For the below code it outputs " 1 ". and second code outputs " 2 " I don't understand why this is happening. Is it because I am adding the same object? How should I achieve the desired output 2.

import java.util.*;
public class maptest {
public static void main(String[] args) {
    Set<Integer[]> set = new HashSet<Integer[]>();
    Integer[] t = new Integer[2];
    t[0] = t[1] = 1;
    set.add(t);
    Integer[] t1 = new Integer[2];
    t[0] = t[1] = 0;
    set.add(t);
    System.out.println(set.size());

   }
}

Second Code:

import java.util.*;
public class maptest {
public static void main(String[] args) {
    Set<Integer[]> set = new HashSet<Integer[]>();
    Integer[] t = new Integer[2];
    t[0] = t[1] = 1;
    set.add(t);
    Integer[] t1 = new Integer[2];
    t1[0] = t1[1] = 1;
    set.add(t1);
    System.out.println(set.size());

    }
}
  • 1
    You're only adding one Object to the Set. The fact that you change its contents is irrelevant – GBlodgett Sep 14 at 21:49
  • So how should I achieve the desired output? Adding a new object with the same value also creates two new entry. – Vivek Sep 14 at 21:51
  • You're using a Set. Adding an object two times will not work. The second add will return false. Thus you haven't add t once more to the Set. – LuCio Sep 14 at 21:51
  • Yup, as seen at your code. try this set.add(t1); – Melchizedek Sep 14 at 21:53
  • 2
    The answers explain it already. – LuCio Sep 14 at 22:05
up vote 1 down vote accepted

The Set implementation probably calls t.hashCode() and since arrays don't override the Object.hashCode method, the same object will have the same hashcode. Changing the array's contents thus does not affect its hash code. To get an array's hash code correctly, you should call Arrays.hashCode.

You shouldn't really put mutable things inside sets anyways, so I would suggest you put immutable lists into sets instead. If you want to stick with arrays, just create a new array, like you did with t1, and put it into the set.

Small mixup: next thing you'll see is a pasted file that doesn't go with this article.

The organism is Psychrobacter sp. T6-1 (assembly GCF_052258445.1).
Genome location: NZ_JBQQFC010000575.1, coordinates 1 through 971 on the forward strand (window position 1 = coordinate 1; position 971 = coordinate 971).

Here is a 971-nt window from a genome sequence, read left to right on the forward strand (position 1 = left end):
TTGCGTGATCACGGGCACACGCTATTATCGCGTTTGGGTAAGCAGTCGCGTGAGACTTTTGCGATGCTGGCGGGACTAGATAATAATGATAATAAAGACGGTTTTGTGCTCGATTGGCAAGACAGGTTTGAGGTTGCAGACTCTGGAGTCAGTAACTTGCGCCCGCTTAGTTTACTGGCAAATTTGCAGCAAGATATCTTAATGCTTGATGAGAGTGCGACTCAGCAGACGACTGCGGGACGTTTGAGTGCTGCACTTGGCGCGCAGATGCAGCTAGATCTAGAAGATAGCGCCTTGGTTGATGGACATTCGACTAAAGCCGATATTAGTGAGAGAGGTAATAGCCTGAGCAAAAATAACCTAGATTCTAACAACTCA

EDIT:

For code 2, t and t1 are two different arrays so their hash code are different. Again, since the hashCode method is not overridden in arrays. The array's contents don't effect the hash code, whether or not they are the same.

  • I did that in the second code but set size becomes 2. Same values in both objects. I tried with int[] also. It has the same behavior. – Vivek Sep 14 at 21:59
  • @Vivek t.hashCode() returns a value that has nothing to do with what's inside the array. It just returns the memory address (which is what the default hash code implementation does). – Sweeper Sep 14 at 22:01
  • @Vivek Code 2 prints 2 because there are two different array objects in the set. Whenever you use new, you are creating a new object. In code 1, you added t to the set, then you added the same t to the set again. The second addition is thus ignored. t has different contents the second time, but that is not reflected in its hash code, so the set ignores the second addition. – Sweeper Sep 14 at 22:05

A Set contains only distinct element (it is its nature). The basic implementation, HashSet, use hashCode() to first find a bucket containing values then equals(Object) to look for a distinct value.

Arrays are simple: their hashCode() use the default, inherited from Object, and therefore depending on reference. The equals(Object) is also the same than Object: it check only the identify, that is: references must be equals.

Defined as Java:

public boolean equals(Object other) {
  return other == this;
}